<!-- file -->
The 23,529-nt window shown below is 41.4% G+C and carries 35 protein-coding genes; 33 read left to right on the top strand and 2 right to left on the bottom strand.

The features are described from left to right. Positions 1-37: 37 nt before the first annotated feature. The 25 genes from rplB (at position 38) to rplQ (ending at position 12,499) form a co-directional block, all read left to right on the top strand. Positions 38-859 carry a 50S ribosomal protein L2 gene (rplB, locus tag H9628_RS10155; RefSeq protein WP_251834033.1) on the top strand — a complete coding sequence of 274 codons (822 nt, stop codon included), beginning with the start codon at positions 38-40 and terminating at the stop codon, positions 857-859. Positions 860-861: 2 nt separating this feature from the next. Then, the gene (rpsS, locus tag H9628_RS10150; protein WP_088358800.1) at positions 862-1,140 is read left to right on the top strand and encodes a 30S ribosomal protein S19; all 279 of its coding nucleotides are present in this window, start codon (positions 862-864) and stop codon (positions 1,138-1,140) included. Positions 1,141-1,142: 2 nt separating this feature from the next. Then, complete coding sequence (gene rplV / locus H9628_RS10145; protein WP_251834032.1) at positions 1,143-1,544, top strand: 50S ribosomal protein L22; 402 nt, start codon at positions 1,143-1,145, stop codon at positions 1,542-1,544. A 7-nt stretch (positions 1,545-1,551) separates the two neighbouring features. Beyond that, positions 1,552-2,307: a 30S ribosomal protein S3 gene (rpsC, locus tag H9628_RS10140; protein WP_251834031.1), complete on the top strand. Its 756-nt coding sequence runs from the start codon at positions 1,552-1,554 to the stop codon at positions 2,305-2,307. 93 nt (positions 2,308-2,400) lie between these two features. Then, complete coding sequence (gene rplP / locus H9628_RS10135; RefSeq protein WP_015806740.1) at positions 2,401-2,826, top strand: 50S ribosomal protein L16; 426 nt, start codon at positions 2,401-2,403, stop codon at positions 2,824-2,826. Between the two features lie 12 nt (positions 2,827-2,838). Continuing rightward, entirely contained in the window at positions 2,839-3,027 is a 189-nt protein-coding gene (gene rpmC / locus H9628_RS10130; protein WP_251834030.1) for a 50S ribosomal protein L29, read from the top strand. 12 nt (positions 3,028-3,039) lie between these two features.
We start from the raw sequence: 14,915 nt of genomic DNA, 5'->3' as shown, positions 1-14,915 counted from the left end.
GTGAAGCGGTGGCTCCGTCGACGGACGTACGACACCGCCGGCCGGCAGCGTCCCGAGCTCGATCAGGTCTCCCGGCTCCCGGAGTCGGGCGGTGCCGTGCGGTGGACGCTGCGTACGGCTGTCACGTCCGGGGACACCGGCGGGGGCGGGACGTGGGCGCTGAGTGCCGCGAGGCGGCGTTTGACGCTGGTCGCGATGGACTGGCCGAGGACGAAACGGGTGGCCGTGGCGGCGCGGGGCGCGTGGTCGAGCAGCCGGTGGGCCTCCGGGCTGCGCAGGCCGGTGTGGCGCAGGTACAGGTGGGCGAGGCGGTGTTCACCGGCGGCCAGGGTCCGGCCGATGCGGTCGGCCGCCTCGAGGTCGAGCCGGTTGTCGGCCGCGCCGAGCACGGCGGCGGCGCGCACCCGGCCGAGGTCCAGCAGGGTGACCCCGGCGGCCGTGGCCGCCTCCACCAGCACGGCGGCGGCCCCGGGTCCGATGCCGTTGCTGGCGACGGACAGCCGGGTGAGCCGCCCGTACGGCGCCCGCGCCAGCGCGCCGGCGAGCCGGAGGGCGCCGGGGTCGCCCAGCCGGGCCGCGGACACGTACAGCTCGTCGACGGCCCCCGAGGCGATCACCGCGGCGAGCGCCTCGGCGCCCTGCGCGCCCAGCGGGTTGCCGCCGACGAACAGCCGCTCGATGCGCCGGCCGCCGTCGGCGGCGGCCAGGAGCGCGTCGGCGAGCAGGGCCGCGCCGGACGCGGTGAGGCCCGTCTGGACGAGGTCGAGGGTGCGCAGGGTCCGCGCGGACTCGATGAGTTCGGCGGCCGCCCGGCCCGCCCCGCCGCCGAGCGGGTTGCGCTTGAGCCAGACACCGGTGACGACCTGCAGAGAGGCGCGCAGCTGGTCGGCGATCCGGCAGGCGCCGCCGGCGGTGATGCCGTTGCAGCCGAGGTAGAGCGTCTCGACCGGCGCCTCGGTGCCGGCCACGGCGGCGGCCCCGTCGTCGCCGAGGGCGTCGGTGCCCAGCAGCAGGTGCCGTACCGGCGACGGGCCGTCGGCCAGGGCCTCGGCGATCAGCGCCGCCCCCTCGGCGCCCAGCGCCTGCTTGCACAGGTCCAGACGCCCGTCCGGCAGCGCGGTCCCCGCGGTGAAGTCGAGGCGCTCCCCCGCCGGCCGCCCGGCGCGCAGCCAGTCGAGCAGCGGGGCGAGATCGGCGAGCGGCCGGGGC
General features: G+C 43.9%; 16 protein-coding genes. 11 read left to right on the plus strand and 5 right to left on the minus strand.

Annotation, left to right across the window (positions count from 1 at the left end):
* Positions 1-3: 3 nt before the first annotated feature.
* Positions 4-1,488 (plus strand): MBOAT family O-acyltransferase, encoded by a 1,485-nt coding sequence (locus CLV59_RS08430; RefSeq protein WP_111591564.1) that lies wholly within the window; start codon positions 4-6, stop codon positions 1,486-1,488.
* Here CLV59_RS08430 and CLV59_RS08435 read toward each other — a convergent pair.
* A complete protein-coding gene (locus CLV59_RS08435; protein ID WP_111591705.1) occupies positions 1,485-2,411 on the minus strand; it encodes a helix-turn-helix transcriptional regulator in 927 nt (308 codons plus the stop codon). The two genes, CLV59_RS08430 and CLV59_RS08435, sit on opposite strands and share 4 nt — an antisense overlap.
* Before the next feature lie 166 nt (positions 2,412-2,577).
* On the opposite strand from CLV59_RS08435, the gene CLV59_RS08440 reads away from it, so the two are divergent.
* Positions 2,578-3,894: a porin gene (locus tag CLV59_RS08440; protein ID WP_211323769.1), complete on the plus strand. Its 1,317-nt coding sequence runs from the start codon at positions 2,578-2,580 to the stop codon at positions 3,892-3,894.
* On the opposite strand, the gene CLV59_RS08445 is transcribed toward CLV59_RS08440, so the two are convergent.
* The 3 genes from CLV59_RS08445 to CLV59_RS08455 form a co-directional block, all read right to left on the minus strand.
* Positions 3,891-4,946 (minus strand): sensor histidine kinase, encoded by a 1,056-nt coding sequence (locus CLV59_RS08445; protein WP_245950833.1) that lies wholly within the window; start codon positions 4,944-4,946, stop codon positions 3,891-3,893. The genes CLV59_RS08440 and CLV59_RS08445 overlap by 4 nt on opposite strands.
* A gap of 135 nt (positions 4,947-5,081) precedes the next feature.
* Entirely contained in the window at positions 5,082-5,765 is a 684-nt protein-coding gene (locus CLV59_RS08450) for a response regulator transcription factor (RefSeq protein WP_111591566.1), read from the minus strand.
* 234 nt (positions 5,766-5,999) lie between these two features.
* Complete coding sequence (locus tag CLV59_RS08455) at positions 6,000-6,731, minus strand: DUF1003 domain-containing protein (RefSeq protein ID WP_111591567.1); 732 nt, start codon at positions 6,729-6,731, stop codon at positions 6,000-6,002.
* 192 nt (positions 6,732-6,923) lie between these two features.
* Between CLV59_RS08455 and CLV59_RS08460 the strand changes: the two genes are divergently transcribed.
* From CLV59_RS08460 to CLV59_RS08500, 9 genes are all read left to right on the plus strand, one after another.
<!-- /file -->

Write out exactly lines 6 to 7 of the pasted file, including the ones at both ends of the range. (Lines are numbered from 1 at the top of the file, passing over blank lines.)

Annotation, left to right across the window (positions count from 1 at the left end):
* Positions 1-3: 3 nt before the first annotated feature.